I Will Never Forget

~ Written by Diane Bernhard ~

On that fateful and terrifying day I was in Reno, Nevada, sound asleep. A phone call woke me and I hurried to turn on the TV — just in time to see the South Tower collapse. At first I thought it was some sort of horrible accident, but soon learned — along with millions of horrified people — that deliberate attacks had been successfully carried out the on Twin Towers and the Pentagon and that there had been an attempt (foiled by brave passengers) on the Capital Building of the United States. It was beyond belief — but there it was — proof that enemies had enough hatred, financial resources and followers to plan and carry out such a deed.

I had several relatives and a good friend in and around the Towers that morning. My oldest nephew was next door in a building that collapsed, his wife was in the North Tower on a lower floor. My youngest nephew was across the street in the FBI building and my good friend was at a breakfast meeting in the coffee shop on the ground floor of the complex. It was nearly 48 hours before I could get through to anyone and my joy — mixed with guilt — for their safety has never abated.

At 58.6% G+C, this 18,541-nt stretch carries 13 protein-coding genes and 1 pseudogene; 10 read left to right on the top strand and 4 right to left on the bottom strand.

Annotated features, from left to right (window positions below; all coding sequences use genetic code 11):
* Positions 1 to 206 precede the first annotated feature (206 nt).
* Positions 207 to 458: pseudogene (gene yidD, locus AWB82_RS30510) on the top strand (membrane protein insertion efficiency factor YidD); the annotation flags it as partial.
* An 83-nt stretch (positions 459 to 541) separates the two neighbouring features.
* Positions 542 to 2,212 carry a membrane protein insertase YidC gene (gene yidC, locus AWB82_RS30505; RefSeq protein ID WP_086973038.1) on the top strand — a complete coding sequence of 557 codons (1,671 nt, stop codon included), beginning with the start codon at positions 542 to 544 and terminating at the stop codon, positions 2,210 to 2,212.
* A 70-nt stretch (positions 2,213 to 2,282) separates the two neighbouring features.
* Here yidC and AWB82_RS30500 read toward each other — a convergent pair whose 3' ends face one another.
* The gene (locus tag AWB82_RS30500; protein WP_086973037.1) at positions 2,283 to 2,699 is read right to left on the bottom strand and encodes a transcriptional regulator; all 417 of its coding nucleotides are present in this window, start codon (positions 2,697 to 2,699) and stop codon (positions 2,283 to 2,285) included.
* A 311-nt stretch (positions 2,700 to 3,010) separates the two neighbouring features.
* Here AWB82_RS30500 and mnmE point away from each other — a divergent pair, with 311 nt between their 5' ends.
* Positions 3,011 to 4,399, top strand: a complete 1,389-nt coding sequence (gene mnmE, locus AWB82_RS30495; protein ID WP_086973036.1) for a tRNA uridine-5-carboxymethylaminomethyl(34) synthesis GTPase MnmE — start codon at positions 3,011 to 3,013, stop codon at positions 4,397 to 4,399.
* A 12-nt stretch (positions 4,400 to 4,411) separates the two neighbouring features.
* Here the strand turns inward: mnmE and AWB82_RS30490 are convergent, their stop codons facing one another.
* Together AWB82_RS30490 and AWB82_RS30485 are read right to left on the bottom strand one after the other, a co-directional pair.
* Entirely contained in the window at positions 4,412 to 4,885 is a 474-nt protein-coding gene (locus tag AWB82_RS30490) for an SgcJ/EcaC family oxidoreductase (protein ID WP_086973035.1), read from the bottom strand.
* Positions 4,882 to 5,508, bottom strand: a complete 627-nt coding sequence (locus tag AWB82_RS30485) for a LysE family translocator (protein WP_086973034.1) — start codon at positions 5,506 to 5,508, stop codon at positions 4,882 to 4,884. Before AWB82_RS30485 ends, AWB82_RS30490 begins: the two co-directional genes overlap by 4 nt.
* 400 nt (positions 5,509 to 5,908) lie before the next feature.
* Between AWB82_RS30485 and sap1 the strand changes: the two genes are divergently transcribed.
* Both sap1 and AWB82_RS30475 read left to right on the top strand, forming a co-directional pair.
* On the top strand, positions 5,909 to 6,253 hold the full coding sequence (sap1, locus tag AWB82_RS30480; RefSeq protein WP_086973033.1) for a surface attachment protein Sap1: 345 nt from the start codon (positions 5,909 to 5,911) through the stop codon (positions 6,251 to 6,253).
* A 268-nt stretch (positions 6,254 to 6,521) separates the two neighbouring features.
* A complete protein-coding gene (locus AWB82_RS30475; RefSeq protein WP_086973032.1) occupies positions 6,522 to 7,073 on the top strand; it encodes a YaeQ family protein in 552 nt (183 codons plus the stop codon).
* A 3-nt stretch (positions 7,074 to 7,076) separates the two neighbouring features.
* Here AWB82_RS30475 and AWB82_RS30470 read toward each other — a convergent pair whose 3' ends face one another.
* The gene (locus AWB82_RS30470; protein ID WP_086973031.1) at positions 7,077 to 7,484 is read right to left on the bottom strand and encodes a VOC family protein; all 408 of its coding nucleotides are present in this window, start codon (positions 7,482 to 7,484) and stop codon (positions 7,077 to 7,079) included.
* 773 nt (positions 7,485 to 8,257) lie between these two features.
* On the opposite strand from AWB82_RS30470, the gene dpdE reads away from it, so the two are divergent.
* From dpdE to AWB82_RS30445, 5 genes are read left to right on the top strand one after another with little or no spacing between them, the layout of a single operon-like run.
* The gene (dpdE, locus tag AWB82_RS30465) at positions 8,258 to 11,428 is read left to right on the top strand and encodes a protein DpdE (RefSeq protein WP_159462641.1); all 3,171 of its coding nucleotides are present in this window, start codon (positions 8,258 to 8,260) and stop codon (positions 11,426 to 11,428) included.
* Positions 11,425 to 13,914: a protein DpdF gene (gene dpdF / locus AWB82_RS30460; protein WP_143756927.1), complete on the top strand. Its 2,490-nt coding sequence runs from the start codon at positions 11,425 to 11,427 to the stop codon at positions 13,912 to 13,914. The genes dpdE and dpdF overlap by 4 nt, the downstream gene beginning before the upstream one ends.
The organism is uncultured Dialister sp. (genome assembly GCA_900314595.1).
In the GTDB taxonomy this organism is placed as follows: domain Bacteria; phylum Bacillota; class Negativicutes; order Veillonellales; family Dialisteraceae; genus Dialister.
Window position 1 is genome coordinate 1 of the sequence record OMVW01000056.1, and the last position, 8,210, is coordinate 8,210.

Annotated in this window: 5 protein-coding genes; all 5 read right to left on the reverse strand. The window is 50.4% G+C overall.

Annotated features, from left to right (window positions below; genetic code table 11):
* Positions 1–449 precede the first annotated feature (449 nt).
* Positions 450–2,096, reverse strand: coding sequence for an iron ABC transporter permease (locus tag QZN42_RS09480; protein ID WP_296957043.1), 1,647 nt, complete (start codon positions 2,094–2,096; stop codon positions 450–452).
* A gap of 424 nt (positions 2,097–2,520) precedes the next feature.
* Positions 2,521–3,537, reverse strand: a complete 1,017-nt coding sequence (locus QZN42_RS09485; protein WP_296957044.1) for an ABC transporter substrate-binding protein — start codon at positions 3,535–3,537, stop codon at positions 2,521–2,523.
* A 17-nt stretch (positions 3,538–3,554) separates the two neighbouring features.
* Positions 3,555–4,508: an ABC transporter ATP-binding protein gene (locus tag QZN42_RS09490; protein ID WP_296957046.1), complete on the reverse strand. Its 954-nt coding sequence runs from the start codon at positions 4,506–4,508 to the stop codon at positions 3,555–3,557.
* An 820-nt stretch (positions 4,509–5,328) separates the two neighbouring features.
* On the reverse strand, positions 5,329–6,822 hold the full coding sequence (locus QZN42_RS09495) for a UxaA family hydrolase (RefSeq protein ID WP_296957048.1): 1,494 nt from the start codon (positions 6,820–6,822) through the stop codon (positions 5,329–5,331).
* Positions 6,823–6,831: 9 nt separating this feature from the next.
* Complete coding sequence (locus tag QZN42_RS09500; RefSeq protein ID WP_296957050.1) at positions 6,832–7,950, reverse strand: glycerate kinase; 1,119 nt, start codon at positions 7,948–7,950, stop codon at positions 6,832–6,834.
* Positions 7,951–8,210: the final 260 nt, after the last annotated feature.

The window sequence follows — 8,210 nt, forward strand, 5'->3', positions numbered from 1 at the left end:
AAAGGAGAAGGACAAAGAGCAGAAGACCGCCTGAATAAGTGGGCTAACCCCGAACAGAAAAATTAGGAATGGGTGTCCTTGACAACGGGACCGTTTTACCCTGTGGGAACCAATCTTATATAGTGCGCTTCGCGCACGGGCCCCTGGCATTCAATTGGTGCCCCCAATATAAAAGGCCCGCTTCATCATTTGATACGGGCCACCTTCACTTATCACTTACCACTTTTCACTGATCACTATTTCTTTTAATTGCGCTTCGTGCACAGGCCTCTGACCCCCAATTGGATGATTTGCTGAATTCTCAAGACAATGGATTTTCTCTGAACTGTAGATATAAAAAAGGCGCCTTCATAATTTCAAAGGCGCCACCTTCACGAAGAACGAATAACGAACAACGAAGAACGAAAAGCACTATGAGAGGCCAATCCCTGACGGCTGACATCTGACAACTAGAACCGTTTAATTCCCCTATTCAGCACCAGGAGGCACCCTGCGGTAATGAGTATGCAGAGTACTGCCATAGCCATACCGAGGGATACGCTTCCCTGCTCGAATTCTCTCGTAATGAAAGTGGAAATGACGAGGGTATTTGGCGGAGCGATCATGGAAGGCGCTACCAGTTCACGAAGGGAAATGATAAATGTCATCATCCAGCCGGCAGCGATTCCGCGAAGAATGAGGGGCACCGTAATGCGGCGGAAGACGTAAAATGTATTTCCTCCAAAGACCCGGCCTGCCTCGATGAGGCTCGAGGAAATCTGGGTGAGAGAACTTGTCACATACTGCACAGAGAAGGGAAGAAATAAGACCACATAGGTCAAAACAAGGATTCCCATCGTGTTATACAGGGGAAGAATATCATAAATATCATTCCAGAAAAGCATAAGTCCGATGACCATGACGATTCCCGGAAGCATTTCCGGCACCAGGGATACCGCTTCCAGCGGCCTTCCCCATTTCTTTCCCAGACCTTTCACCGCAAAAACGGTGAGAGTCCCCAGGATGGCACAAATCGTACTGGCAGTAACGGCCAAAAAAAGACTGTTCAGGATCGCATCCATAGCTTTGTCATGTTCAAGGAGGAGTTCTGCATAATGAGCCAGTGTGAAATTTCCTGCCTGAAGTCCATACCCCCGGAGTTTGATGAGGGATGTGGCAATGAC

I’m a little embarrassed to admit this, but I thought that there would be some people on the western side of the US who would feel removed from these events or feel that NY was somehow responsible for its own attack. I never met one! Everyone I saw, everyone I spoke to was shocked and grieving and angry that Our Country and Our Citizens had been attacked.

A month later, on the return trip — 3,400 miles from Reno to Lake Park — I did not see a single vehicle on the road without a Flag or some sort of mention of the attack and those we lost. I never saw a gas station or rest stop without flags or signs. We all honked when we saw a particularly patriotic display.

I know that I will never forget the worst days in my experience of American history. Nor will I ever forget how we Americans stood together as brothers and sisters — united in our shared grief and anger — and how so many of us acted with courage and fortitude and compassion. These are not things that are easily forgotten.